Sometimes I see overpriced DVDs and think “that’s a crime”. High prices should come as no surprise once you learn just who is trying to work their way into the movie industry.
Get Shorty is a lot of things. It’s a comedy about the lighter side of organized crime and a send-up of movie producers. It’s also a wise look at the common traits of the mobster and hollywood worlds, as noted by popular novelist Elmore Leonard. You have aspiring actresses, and overconfident actors who’ve read too many of their own press releases. You have directors who aspire to be more than they are alongside mafia bosses who demand respect even though neither of them deserve it, and others who just have their toe in the pool of organized crime trying to be a bigger fish than they are. And in the middle of it all, there is Chili Palmer.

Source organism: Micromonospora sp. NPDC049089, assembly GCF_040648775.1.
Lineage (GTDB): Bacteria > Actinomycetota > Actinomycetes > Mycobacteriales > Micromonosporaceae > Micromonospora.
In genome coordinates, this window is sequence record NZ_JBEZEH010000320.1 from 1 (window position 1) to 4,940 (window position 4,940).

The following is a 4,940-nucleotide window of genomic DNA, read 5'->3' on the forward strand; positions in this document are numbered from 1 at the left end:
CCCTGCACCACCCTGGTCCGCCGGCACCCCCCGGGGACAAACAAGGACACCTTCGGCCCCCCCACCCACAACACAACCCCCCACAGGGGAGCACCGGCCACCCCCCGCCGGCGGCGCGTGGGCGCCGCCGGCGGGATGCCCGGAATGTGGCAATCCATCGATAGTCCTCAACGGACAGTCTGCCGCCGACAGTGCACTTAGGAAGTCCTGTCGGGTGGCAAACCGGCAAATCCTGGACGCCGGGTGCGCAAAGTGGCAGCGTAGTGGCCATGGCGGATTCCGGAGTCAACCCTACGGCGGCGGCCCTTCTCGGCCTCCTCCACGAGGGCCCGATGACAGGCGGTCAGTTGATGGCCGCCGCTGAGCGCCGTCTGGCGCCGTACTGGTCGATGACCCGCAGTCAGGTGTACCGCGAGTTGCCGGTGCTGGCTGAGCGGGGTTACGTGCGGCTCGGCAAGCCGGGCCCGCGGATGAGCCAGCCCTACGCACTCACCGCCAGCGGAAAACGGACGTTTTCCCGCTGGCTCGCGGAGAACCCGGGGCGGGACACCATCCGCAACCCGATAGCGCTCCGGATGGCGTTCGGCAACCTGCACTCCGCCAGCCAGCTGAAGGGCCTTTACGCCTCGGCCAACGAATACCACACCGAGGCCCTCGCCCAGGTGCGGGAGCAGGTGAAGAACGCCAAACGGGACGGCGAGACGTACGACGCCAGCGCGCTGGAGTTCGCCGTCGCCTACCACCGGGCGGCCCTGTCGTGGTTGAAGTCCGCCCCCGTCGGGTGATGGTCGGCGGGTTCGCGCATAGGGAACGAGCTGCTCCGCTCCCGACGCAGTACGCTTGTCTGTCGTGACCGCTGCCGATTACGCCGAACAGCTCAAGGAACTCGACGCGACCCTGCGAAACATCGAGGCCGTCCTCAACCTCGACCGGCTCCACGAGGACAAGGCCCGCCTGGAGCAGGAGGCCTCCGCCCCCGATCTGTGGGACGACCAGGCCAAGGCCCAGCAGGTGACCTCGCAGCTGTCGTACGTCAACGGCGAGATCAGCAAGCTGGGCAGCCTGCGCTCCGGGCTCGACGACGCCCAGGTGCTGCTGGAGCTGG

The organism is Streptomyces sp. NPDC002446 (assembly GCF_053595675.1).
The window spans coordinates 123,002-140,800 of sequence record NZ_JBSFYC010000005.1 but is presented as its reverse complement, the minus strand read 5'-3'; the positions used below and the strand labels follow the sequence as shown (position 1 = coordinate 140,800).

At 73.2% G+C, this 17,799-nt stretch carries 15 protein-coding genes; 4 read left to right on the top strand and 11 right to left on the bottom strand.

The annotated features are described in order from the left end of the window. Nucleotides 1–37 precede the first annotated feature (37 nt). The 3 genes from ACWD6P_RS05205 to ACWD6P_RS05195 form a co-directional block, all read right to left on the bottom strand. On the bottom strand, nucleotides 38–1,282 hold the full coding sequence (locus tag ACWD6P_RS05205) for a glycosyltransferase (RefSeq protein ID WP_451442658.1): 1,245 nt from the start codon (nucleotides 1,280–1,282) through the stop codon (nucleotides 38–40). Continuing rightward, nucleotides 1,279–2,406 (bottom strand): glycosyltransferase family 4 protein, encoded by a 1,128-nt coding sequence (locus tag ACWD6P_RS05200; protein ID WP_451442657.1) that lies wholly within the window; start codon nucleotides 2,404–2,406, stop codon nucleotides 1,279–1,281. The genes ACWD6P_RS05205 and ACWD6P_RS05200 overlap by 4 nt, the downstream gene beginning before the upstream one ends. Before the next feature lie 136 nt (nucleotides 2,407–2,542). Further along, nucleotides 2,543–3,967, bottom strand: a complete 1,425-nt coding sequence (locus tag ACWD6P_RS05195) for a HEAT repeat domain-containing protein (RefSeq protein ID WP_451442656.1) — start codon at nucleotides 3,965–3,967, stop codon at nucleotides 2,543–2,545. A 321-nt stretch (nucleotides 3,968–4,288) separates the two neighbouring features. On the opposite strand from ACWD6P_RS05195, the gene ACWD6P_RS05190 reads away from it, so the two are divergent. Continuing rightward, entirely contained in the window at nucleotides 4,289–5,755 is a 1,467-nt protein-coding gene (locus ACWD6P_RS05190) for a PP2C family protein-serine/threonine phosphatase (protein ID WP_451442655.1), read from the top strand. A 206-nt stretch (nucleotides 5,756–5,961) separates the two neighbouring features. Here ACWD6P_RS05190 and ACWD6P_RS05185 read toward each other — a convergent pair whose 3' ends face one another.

For a man who has made a career out of being cool, Chili Palmer is an icon; moreso than Vinnie Barbarino, Tony Manero, or even Vincent Vega. In fact, Get Shorty is probably the highlight of John Travolta’s post Pulp Fiction rebirth as an actor, and it’s no surprise that a sequel is being made just to give the character more time on film. He’s the type of character who people want to see more of which, until now, meant watching Get Shorty again and again.